LAHORE, Pakistan — As Pakistan looks ahead to a national election later this spring, the biggest wild card is shaping up to be cricket legend Imran Khan, who rallied at least 150,000 flag-waving supporters in the eastern city of Lahore on Saturday.
After years of trying to gain a foothold in Pakistani politics, the shaggy-haired, ruggedly good-looking 60-year-old has finally elbowed his way into the big league. Casting himself as a populist anti-corruption crusader, he is seen as a threat to the two parties that have long dominated elections.
Khan has almost mythical status in cricket-crazy Pakistan. He was the captain of the national team that won the 1992 World Cup — the only time the country has claimed the sport’s highest prize — and polls show he is the nation’s most popular politician by a wide margin.
But it’s uncertain how effective he will be in converting his personal appeal into votes for his party when Pakistan holds parliamentary elections on May 11 — the first transition between democratically elected governments in a country that has experienced three military coups.
Much of Khan’s support has come from young, middle-class Pakistanis in the country’s major cities, a potentially influential group. Almost half of Pakistan’s more than 80 million registered voters are younger than 35, but the key question is whether Khan can get his young supporters to show up at the polling booth.
“This is going to swing the election,” Khan said in an interview before the rally. “The youth is standing with us and change.”
Khan, one of the few Pakistani politicians with a squeaky-clean image, broke into the political mainstream in the past 18 months with a message that capitalizes on widespread discontent with the country’s traditional politicians. Some are seen as being more interested in lining their pockets than dealing with the pressing problems facing Pakistan, such as stuttering economic growth, pervasive energy shortages and deadly attacks by Islamist militants.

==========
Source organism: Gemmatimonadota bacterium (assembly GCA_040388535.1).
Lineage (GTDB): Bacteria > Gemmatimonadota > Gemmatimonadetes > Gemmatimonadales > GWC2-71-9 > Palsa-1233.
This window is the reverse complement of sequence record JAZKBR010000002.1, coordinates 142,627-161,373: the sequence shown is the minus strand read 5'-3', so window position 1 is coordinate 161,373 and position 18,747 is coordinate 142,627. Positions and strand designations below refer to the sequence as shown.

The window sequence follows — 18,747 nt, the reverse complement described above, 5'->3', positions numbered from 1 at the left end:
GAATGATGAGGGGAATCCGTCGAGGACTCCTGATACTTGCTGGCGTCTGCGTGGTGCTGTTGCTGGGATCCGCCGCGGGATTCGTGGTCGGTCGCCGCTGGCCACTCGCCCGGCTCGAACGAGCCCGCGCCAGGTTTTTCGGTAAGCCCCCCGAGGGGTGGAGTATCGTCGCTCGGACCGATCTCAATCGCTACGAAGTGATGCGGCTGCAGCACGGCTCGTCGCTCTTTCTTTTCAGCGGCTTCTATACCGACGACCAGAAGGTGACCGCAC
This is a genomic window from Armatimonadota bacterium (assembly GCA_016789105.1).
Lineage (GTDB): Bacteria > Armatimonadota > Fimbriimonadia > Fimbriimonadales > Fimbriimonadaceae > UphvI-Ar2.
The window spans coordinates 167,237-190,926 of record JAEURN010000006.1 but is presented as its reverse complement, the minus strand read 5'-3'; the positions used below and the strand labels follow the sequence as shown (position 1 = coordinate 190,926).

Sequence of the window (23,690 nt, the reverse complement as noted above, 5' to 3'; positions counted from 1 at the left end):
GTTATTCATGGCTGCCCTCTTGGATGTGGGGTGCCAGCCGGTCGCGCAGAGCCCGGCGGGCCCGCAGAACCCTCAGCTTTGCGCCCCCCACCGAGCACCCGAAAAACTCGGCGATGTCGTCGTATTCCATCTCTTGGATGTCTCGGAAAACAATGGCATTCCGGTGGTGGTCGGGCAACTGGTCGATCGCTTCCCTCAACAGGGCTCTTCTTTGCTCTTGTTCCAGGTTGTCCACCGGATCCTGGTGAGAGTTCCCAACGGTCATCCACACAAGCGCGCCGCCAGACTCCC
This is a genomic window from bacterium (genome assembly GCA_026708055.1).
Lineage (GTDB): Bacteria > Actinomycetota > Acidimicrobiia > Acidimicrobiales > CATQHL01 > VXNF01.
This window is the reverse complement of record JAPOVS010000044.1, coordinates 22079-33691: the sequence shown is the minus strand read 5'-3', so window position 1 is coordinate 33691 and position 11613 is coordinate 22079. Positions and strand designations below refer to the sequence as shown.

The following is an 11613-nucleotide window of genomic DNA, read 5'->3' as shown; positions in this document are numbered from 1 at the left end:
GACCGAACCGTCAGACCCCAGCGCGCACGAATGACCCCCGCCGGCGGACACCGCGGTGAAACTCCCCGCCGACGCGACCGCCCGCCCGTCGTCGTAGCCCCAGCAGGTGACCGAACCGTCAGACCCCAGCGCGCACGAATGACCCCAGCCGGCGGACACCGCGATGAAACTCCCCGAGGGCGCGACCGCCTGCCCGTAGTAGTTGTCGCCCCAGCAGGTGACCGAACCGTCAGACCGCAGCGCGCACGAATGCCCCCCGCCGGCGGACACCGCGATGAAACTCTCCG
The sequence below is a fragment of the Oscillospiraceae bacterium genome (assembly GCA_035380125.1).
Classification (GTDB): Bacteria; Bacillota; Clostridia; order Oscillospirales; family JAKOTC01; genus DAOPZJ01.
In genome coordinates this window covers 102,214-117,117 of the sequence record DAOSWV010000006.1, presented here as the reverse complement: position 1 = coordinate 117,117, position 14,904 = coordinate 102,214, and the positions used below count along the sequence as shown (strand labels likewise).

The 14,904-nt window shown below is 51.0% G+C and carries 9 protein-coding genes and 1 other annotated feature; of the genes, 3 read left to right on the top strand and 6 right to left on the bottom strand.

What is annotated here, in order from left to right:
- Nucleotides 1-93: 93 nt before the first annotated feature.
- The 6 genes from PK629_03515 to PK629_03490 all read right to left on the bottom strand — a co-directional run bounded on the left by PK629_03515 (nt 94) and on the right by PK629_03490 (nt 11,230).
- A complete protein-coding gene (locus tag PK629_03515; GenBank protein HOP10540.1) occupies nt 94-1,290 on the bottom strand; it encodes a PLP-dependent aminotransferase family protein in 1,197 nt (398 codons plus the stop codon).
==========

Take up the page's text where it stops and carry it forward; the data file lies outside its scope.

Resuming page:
On foreign policy, he has struck a chord by criticizing Pakistan’s unpopular alliance with the United States and controversial American drone attacks targeting al-Qaeda and Taliban militants in the country’s northwestern tribal region.
Khan’s message has helped him rally huge crowds in Pakistan’s major cities. Some people estimated that as many as 200,000 people packed into the park in downtown Lahore on Saturday, despite periods of lightning and driving rain. Lahore is the capital of Punjab, the country’s most populous province and the main battleground in determining which party wins enough seats in the National Assembly to form the next government.
“We want to clean up corruption. We want justice. We want electricity. And only Imran Khan can do it,” said Mohammed Wasim, a 21-year-old student from Lahore and one of many first-time voters attending the rally.
Khan hopes the momentum from the rally will help his party win a majority of the 272 National Assembly seats that are up for election. That would allow him to form the next government and position him to become prime minister.